I know 63-64 and 65 Rivieras all used a different transmission...strange.
I vaguely remember that Buick went from a Twin Turbine Dynaflow to a Triple Turbine sometime in the '60s but the Buick I drove was a '62 so probably had the final version. I think the only time you felt a Dynaflow shift was when it kicked down into passing gear.
In 1956, Pontiac offered the newer version only in Starchiefs, and called it "Strato-flight hydramatic." It had a larger fluid coupling with an extra turbine to smooth out the shifts. All other Pontiacs used the older version. Pontiac used the newer hydro, like speedshoft says, in the Starchiefs and Bonnevilles through 1964.
Olds offerd the newer hydro in 1956, but only in 98s. Olds called it the "Jetaway Hydramatic" [not to be confused with the later "Jetaway" from the sixties.] Olds only used this 4spd hydro through 1960, after which they stuck you with the slim-jim "Rotohydramatic."
Cadillac offered the newer 4spd hydro in all its 56 cars, and used it through 1963 in its passenger cars.
There were a few early bugs in that "Strato-flight" hydro. My Dad had one in his 57 Pontiac, and it went south on us-twice-in 74,000 miles. But, the kickdown passing gear was fun. I learned to drive [and burn rubber] in that car.
Now, I get a little nostalgia taking my 55 Starchief out for a cruise, floor it around 50mph, kick in to passing gear, and listen to that 4barrel and dual glasspacks wind out through the old hydramatic. Not all that fast, but the old sights and sounds are there!
I do know that early 56 Oldsmobiles used the heavy cast iron Hydramatics. Great transmissions, but when they changed gears, you knew it!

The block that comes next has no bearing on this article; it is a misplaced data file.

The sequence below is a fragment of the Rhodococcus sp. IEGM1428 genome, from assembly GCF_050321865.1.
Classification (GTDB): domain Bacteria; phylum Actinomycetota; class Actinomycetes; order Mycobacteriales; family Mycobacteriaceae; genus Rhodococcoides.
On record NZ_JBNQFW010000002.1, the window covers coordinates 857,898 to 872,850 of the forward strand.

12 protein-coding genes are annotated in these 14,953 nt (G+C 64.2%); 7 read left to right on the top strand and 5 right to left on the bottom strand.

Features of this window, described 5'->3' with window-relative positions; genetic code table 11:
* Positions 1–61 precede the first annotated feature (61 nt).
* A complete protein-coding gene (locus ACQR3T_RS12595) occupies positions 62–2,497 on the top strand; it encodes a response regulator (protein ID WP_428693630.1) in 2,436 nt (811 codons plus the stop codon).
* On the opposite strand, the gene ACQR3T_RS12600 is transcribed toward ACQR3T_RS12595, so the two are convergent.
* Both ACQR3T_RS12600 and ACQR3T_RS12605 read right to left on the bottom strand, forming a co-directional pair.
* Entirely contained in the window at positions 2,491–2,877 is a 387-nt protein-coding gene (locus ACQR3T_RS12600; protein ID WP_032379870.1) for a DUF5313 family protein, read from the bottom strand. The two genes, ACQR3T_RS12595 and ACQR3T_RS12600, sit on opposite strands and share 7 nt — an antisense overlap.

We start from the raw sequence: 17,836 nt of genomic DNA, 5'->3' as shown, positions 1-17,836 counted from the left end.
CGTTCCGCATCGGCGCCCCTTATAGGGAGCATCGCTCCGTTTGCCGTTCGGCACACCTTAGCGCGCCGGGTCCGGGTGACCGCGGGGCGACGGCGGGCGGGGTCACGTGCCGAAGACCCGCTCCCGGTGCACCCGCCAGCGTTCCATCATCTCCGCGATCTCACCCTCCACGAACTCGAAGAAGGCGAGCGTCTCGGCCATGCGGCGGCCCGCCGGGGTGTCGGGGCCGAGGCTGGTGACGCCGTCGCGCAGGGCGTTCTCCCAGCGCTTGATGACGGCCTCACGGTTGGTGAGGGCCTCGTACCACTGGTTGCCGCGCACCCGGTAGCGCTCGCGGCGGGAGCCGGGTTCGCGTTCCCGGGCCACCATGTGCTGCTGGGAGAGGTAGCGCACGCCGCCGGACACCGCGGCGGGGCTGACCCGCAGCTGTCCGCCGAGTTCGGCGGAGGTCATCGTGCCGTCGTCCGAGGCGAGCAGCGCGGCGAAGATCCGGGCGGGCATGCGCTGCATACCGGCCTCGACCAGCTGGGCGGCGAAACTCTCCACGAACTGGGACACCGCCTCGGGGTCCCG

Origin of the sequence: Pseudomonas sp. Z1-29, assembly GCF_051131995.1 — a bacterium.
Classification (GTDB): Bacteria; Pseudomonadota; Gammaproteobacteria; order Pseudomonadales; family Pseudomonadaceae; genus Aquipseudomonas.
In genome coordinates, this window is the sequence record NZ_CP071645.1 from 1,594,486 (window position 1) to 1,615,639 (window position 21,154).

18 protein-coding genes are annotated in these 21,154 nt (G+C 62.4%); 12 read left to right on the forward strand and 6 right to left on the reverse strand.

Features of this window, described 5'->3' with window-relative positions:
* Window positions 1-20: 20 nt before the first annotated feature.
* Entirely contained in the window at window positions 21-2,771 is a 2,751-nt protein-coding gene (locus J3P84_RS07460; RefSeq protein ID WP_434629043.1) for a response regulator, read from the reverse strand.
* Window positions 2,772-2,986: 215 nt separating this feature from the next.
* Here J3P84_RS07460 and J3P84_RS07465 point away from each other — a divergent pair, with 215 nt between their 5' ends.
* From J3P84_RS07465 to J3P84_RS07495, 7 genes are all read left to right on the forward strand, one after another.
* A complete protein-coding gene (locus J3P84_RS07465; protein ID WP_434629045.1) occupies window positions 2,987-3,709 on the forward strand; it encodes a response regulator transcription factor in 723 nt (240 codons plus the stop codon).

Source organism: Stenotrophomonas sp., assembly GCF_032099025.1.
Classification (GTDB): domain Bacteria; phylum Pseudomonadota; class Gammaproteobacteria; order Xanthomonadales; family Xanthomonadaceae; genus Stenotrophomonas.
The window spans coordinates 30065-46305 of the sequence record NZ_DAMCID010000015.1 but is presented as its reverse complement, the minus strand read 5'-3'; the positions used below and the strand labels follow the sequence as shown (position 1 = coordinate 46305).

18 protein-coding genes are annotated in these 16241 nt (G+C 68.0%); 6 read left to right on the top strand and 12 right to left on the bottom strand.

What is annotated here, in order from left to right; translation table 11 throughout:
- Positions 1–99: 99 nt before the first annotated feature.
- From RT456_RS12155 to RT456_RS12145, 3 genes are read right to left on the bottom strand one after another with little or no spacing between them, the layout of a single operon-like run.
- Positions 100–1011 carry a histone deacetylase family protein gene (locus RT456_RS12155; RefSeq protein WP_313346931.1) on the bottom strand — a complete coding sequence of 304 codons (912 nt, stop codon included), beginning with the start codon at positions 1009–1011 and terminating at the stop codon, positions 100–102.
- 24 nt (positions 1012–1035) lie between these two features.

There was the old geezer down the street from my parents who had a 55 Buick Century. He would wash it, without fail, twice a week. This was in So. Calif where cars really didn't get that dirty.
One day, as a 11 year old (?) I asked him why he washed it so often. His reply?
" Son...let me tell you something...driving a dirty car is the same thing as wearing dirty clothes!"
Wish I had never asked...now, every time my car is dirty which is pretty often, I can hear his words!
My question is, why would Cadillac spend the resources to rework the 390 for a production run of only one year when they knew they had the 429 warming up in the ball pen?
The 1964/63 was a new body style. Was the old 390 such a behemoth that it wouldn't fit in the new model? - thus, necessitating the need for the rework job?
Gee, maybe I just answered my own question.
In any event, comments on this orphan 390 (ie., the 1963 version) would be appreciated in terms of their overall reliability and appeal.
I have quite a bit of documentation on 1962 Cadillacs (including a brochure specifically for available accessories) and have NEVER seen anything that suggests a hardtop accessory was available from the factory.
Anyone ever seen or heard of another 1962 Caddy convertible with a hardtop???
We could research this I bet.
What I'm talking about is a full-blown hard top.
Personally, I couldn't care less about this extra top as the whole point of buying a classic convertible is to drive it with the top down (usually) in nice weather. Having a hardtop implies one could drive it in inclement weather which goes against the grain of owning one of these. Perhaps in 1962 it made sense but not today.
On the other hand, if this top is the "real McCoy" and somehow a factory piece, I suppose one could argue that it is a novelty item and thus would have some value. But, in my mind, it would be limited.
Pretty good sleuthing, eh?
Ah...the power of the internet!